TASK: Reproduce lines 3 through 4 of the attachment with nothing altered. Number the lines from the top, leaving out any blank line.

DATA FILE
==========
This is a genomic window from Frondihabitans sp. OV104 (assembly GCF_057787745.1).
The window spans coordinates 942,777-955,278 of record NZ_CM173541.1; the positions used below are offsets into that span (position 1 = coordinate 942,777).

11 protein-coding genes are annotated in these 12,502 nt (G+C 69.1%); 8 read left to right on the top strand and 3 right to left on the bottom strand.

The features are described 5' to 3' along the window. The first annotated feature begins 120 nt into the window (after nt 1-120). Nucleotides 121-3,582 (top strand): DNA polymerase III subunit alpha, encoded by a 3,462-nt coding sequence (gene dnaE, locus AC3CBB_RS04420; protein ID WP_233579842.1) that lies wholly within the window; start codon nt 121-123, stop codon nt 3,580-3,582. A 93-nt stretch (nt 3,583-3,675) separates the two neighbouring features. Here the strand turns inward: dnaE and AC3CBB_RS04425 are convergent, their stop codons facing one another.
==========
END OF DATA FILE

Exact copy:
11 protein-coding genes are annotated in these 12,502 nt (G+C 69.1%); 8 read left to right on the top strand and 3 right to left on the bottom strand.

The features are described 5' to 3' along the window. The first annotated feature begins 120 nt into the window (after nt 1-120). Nucleotides 121-3,582 (top strand): DNA polymerase III subunit alpha, encoded by a 3,462-nt coding sequence (gene dnaE, locus AC3CBB_RS04420; protein ID WP_233579842.1) that lies wholly within the window; start codon nt 121-123, stop codon nt 3,580-3,582. A 93-nt stretch (nt 3,583-3,675) separates the two neighbouring features. Here the strand turns inward: dnaE and AC3CBB_RS04425 are convergent, their stop codons facing one another.